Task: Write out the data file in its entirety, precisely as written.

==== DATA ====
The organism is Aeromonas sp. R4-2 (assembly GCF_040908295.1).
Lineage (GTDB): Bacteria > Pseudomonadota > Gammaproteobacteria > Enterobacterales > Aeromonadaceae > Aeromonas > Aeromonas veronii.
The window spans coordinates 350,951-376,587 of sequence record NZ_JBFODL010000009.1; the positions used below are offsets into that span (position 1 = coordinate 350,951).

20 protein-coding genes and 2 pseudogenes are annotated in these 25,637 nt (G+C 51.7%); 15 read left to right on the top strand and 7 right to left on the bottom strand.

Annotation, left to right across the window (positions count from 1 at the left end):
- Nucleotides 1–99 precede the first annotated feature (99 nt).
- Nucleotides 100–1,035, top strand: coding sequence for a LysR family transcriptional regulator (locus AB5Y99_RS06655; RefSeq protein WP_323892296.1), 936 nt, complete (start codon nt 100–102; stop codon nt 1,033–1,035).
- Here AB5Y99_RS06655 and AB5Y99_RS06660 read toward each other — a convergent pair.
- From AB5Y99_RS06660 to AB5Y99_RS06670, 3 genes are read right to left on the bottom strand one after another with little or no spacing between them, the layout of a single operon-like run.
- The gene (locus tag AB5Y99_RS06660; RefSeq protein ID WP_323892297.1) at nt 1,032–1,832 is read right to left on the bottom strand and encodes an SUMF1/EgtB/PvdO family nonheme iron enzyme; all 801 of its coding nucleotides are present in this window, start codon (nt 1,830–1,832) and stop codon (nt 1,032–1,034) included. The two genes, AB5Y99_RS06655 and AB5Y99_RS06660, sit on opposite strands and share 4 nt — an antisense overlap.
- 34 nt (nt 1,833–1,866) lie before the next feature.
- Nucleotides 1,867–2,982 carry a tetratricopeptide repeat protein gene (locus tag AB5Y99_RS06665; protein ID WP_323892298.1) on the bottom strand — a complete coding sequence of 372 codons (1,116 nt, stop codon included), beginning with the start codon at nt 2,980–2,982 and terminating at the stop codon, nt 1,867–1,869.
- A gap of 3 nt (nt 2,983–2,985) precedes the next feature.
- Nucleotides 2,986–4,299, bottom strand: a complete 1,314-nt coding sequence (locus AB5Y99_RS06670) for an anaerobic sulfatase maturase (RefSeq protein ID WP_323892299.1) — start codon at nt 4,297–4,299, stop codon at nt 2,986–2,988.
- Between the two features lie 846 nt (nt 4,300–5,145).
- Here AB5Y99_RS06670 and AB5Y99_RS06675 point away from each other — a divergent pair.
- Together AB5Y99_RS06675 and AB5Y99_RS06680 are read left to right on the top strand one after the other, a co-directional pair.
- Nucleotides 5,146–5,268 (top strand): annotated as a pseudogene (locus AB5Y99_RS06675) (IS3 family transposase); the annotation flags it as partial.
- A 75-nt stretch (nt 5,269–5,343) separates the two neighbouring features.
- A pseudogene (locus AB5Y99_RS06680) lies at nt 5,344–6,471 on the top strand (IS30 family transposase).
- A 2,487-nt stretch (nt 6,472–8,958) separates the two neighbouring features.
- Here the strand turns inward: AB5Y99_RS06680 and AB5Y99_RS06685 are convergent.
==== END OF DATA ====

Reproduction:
The organism is Aeromonas sp. R4-2 (assembly GCF_040908295.1).
Lineage (GTDB): Bacteria > Pseudomonadota > Gammaproteobacteria > Enterobacterales > Aeromonadaceae > Aeromonas > Aeromonas veronii.
The window spans coordinates 350,951-376,587 of sequence record NZ_JBFODL010000009.1; the positions used below are offsets into that span (position 1 = coordinate 350,951).

20 protein-coding genes and 2 pseudogenes are annotated in these 25,637 nt (G+C 51.7%); 15 read left to right on the top strand and 7 right to left on the bottom strand.

Annotation, left to right across the window (positions count from 1 at the left end):
- Nucleotides 1–99 precede the first annotated feature (99 nt).
- Nucleotides 100–1,035, top strand: coding sequence for a LysR family transcriptional regulator (locus AB5Y99_RS06655; RefSeq protein WP_323892296.1), 936 nt, complete (start codon nt 100–102; stop codon nt 1,033–1,035).
- Here AB5Y99_RS06655 and AB5Y99_RS06660 read toward each other — a convergent pair.
- From AB5Y99_RS06660 to AB5Y99_RS06670, 3 genes are read right to left on the bottom strand one after another with little or no spacing between them, the layout of a single operon-like run.
- The gene (locus tag AB5Y99_RS06660; RefSeq protein ID WP_323892297.1) at nt 1,032–1,832 is read right to left on the bottom strand and encodes an SUMF1/EgtB/PvdO family nonheme iron enzyme; all 801 of its coding nucleotides are present in this window, start codon (nt 1,830–1,832) and stop codon (nt 1,032–1,034) included. The two genes, AB5Y99_RS06655 and AB5Y99_RS06660, sit on opposite strands and share 4 nt — an antisense overlap.
- 34 nt (nt 1,833–1,866) lie before the next feature.
- Nucleotides 1,867–2,982 carry a tetratricopeptide repeat protein gene (locus tag AB5Y99_RS06665; protein ID WP_323892298.1) on the bottom strand — a complete coding sequence of 372 codons (1,116 nt, stop codon included), beginning with the start codon at nt 2,980–2,982 and terminating at the stop codon, nt 1,867–1,869.
- A gap of 3 nt (nt 2,983–2,985) precedes the next feature.
- Nucleotides 2,986–4,299, bottom strand: a complete 1,314-nt coding sequence (locus AB5Y99_RS06670) for an anaerobic sulfatase maturase (RefSeq protein ID WP_323892299.1) — start codon at nt 4,297–4,299, stop codon at nt 2,986–2,988.
- Between the two features lie 846 nt (nt 4,300–5,145).
- Here AB5Y99_RS06670 and AB5Y99_RS06675 point away from each other — a divergent pair.
- Together AB5Y99_RS06675 and AB5Y99_RS06680 are read left to right on the top strand one after the other, a co-directional pair.
- Nucleotides 5,146–5,268 (top strand): annotated as a pseudogene (locus AB5Y99_RS06675) (IS3 family transposase); the annotation flags it as partial.
- A 75-nt stretch (nt 5,269–5,343) separates the two neighbouring features.
- A pseudogene (locus AB5Y99_RS06680) lies at nt 5,344–6,471 on the top strand (IS30 family transposase).
- A 2,487-nt stretch (nt 6,472–8,958) separates the two neighbouring features.
- Here the strand turns inward: AB5Y99_RS06680 and AB5Y99_RS06685 are convergent.